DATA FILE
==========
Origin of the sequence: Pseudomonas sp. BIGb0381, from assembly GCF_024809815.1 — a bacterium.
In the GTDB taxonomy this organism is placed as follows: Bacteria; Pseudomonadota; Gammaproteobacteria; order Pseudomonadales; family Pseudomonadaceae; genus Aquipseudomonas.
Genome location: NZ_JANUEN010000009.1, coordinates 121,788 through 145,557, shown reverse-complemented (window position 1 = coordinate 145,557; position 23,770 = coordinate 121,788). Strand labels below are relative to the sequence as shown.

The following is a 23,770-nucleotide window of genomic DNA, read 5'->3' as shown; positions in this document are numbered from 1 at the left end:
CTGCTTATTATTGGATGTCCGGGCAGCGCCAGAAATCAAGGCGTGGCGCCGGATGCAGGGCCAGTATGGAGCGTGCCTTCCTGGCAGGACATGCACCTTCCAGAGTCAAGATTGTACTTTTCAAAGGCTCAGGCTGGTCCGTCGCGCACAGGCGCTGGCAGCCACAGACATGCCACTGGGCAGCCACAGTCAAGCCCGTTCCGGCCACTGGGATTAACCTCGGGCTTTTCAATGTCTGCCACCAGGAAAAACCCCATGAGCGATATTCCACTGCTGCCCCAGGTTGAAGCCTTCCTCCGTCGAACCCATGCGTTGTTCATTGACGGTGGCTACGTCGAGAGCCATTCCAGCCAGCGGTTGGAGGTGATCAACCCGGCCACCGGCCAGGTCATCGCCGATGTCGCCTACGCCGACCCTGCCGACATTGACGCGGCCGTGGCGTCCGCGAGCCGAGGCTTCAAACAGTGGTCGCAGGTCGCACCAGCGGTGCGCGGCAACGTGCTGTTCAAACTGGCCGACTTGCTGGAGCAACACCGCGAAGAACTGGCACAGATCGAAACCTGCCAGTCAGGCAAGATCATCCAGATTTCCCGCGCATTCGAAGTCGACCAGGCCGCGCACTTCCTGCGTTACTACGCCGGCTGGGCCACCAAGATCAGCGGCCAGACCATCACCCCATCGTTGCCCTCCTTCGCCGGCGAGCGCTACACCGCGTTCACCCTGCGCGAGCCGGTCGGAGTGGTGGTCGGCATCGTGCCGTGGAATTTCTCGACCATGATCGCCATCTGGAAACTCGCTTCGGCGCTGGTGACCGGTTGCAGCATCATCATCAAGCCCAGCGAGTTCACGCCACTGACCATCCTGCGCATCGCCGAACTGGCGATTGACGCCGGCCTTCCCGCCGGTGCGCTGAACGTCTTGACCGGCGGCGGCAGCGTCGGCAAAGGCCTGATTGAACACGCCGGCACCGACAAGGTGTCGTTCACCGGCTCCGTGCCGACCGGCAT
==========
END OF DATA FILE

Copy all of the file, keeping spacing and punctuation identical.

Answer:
Origin of the sequence: Pseudomonas sp. BIGb0381, from assembly GCF_024809815.1 — a bacterium.
In the GTDB taxonomy this organism is placed as follows: Bacteria; Pseudomonadota; Gammaproteobacteria; order Pseudomonadales; family Pseudomonadaceae; genus Aquipseudomonas.
Genome location: NZ_JANUEN010000009.1, coordinates 121,788 through 145,557, shown reverse-complemented (window position 1 = coordinate 145,557; position 23,770 = coordinate 121,788). Strand labels below are relative to the sequence as shown.

The following is a 23,770-nucleotide window of genomic DNA, read 5'->3' as shown; positions in this document are numbered from 1 at the left end:
CTGCTTATTATTGGATGTCCGGGCAGCGCCAGAAATCAAGGCGTGGCGCCGGATGCAGGGCCAGTATGGAGCGTGCCTTCCTGGCAGGACATGCACCTTCCAGAGTCAAGATTGTACTTTTCAAAGGCTCAGGCTGGTCCGTCGCGCACAGGCGCTGGCAGCCACAGACATGCCACTGGGCAGCCACAGTCAAGCCCGTTCCGGCCACTGGGATTAACCTCGGGCTTTTCAATGTCTGCCACCAGGAAAAACCCCATGAGCGATATTCCACTGCTGCCCCAGGTTGAAGCCTTCCTCCGTCGAACCCATGCGTTGTTCATTGACGGTGGCTACGTCGAGAGCCATTCCAGCCAGCGGTTGGAGGTGATCAACCCGGCCACCGGCCAGGTCATCGCCGATGTCGCCTACGCCGACCCTGCCGACATTGACGCGGCCGTGGCGTCCGCGAGCCGAGGCTTCAAACAGTGGTCGCAGGTCGCACCAGCGGTGCGCGGCAACGTGCTGTTCAAACTGGCCGACTTGCTGGAGCAACACCGCGAAGAACTGGCACAGATCGAAACCTGCCAGTCAGGCAAGATCATCCAGATTTCCCGCGCATTCGAAGTCGACCAGGCCGCGCACTTCCTGCGTTACTACGCCGGCTGGGCCACCAAGATCAGCGGCCAGACCATCACCCCATCGTTGCCCTCCTTCGCCGGCGAGCGCTACACCGCGTTCACCCTGCGCGAGCCGGTCGGAGTGGTGGTCGGCATCGTGCCGTGGAATTTCTCGACCATGATCGCCATCTGGAAACTCGCTTCGGCGCTGGTGACCGGTTGCAGCATCATCATCAAGCCCAGCGAGTTCACGCCACTGACCATCCTGCGCATCGCCGAACTGGCGATTGACGCCGGCCTTCCCGCCGGTGCGCTGAACGTCTTGACCGGCGGCGGCAGCGTCGGCAAAGGCCTGATTGAACACGCCGGCACCGACAAGGTGTCGTTCACCGGCTCCGTGCCGACCGGCAT